Fox Business reports that the investigation around Lehman is intensifying. Surely the SEC, now generically equated with objects that float around in sewers in formal conversation, has realized it has to do something, anything, to find at least one scapegoat for the financial collapse. Which is why we read with little surprise Gasparino's report that "thee SEC has ramped up its inquiry into Lehman’s fall, particularly after court-appointed bankruptcy examiner Anton Valukas issued a lengthy report stating that Lehman’s top executives were “grossly negligent” in possibly hiding the risky nature of the firm’s finances during its final day." What we find much more interesting is that "yet another investigative agency, the Public Accounting Oversight Board -- created under the 1992 Sarbanes-Oxley law to investigate and discipline public accounting firms -- has launched an inquiry into the role of Lehman’s auditor, Ernst & Young, following the examiner’s report, which accused the big accounting firm of “professional malpractice,” for its work in approving accounting techniques Lehman used during its dying days in the summer of 2008." In the absence of any Wall Street villains, which it is now all too clear have endless diplomatic immunity from prosecution by the corrupt regulators, will the auditor, together with Dick Fuld, be made into the sacrificial lambs? Or will we continue the farce that anything even remotely related to capital markets integrity and reporting is real and valid? Judging by the nearly 60 days of no S&P downticks, the market has answered that question for us.
More from Gasparino:
It was the use of one of those accounting techniques, known as Repo 105, which appears to be at the top of the list of investigators, people with knowledge of the inquiry say. The use of the accounting technique, which is designed to temporarily lower the amount of “leverage,” or borrowing a firm uses to stay afloat thus lowering its risk levels, isn’t necessarily illegal. In fact, Lehman sought and received a favorable opinion from Ernst & Young to use the technique in 2008.
But what might fall afoul of the securities laws, according to people close to the inquiry, is if Lehman turned to the gimmick in a concerted effort to hide its risk level. One person with knowledge of the inquiry say investigators are looking at “the pattern” of Repo 105 usage, and if that pattern represents intent to deceive investors about the true nature of the firm’s finances.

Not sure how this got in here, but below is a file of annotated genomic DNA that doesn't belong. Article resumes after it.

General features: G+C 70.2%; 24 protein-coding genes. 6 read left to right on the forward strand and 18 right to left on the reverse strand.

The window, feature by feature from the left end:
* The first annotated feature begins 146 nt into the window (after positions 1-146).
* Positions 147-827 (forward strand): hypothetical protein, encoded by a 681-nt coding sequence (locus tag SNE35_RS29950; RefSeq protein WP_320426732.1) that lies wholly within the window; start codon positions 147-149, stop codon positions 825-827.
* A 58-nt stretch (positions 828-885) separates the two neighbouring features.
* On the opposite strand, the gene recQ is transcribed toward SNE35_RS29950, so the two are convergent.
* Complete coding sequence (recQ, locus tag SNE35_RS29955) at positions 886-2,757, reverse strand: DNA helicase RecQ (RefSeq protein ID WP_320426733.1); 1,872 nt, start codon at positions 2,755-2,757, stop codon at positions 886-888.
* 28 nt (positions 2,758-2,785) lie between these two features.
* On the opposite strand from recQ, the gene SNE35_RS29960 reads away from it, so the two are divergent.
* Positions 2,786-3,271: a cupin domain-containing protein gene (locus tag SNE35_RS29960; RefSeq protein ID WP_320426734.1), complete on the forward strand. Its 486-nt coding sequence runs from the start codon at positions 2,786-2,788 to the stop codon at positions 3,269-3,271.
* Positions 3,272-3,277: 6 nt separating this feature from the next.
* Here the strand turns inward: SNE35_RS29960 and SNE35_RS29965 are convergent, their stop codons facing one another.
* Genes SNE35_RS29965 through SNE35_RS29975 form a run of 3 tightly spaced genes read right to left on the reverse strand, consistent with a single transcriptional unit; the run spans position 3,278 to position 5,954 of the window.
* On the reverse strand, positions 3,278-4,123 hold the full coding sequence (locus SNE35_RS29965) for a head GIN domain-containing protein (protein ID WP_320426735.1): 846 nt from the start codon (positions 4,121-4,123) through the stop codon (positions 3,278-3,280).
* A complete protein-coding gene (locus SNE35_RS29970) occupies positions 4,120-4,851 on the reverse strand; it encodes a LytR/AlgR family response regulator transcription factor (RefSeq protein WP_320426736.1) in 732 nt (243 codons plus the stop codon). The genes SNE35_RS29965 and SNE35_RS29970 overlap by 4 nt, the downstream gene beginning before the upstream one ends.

Several large investors such as the state of New Jersey pension fund as well as money management powerhouse BlackRock (BLK: 206.93, 1.13, 0.55%), run by CEO Larry Fink, a friend of Fuld, as well as former AIG (AIG: 40.16, -0.73, -1.79%) chief Hank Greenberg (through his company CV Starr) all bought Lehman shares in the summer of 2008. After the purchase, Greenberg later told Dow Jones Newswires that "nobody can forecast what is to come, but I think on balance it is a very well-run organization…I think they raised enough capital” to survive.
In addition to the firm’s use or possible misuse of Repo 105, investigators are examining whether top officials properly marked to market the declining value of investments, such as the Archstone-Smith Trust, a massive real estate venture of apartment complexes that the firm bought at the top of the market in 2007, and whether the firm properly booked losses stemming from an alleged stock fraud scheme involving Japanese trading house Marubeni, these people say.
Another area of interest, according to people who have been interviewed by investigators, focuses on Lehman’s trading with various hedge funds it controlled or owned pieces of, and its use of off-balance sheet companies or so-called “qualified special purpose vehicles” that traded with Lehman during its final months as a firm.
One may question whether Louise Story's discovery of additional Lehman accounting gimmicks will be included in the "regulatory" probe. We are confident that the SEC will get right on it, just as the SEC will analyze why Ambac, which JPM notes has no value, is now the most actively traded stock in the market.